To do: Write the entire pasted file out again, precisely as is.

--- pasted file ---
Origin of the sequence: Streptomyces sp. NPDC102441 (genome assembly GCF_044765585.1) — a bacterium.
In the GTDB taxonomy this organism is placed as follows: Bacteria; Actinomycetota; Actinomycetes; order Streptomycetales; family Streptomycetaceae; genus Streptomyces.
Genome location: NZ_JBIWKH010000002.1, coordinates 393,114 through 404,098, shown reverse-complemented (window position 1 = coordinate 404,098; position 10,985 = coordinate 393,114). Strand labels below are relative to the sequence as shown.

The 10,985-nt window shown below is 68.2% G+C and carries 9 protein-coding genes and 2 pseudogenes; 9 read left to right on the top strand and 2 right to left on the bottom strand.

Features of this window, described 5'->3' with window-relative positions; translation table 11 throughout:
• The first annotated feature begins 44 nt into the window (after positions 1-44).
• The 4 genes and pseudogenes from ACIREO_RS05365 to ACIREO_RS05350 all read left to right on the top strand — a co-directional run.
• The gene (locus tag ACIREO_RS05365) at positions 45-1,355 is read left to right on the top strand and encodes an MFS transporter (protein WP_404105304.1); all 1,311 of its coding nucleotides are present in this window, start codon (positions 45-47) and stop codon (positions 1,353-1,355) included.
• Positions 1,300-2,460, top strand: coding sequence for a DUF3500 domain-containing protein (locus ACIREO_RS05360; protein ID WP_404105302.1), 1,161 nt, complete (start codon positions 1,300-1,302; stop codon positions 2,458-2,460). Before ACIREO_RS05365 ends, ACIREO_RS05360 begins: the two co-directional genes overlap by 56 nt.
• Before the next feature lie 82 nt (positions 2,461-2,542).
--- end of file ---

Origin of the sequence: Streptomyces sp. NPDC102441 (genome assembly GCF_044765585.1) — a bacterium.
In the GTDB taxonomy this organism is placed as follows: Bacteria; Actinomycetota; Actinomycetes; order Streptomycetales; family Streptomycetaceae; genus Streptomyces.
Genome location: NZ_JBIWKH010000002.1, coordinates 393,114 through 404,098, shown reverse-complemented (window position 1 = coordinate 404,098; position 10,985 = coordinate 393,114). Strand labels below are relative to the sequence as shown.

The 10,985-nt window shown below is 68.2% G+C and carries 9 protein-coding genes and 2 pseudogenes; 9 read left to right on the top strand and 2 right to left on the bottom strand.

Features of this window, described 5'->3' with window-relative positions; translation table 11 throughout:
• The first annotated feature begins 44 nt into the window (after positions 1-44).
• The 4 genes and pseudogenes from ACIREO_RS05365 to ACIREO_RS05350 all read left to right on the top strand — a co-directional run.
• The gene (locus tag ACIREO_RS05365) at positions 45-1,355 is read left to right on the top strand and encodes an MFS transporter (protein WP_404105304.1); all 1,311 of its coding nucleotides are present in this window, start codon (positions 45-47) and stop codon (positions 1,353-1,355) included.
• Positions 1,300-2,460, top strand: coding sequence for a DUF3500 domain-containing protein (locus ACIREO_RS05360; protein ID WP_404105302.1), 1,161 nt, complete (start codon positions 1,300-1,302; stop codon positions 2,458-2,460). Before ACIREO_RS05365 ends, ACIREO_RS05360 begins: the two co-directional genes overlap by 56 nt.
• Before the next feature lie 82 nt (positions 2,461-2,542).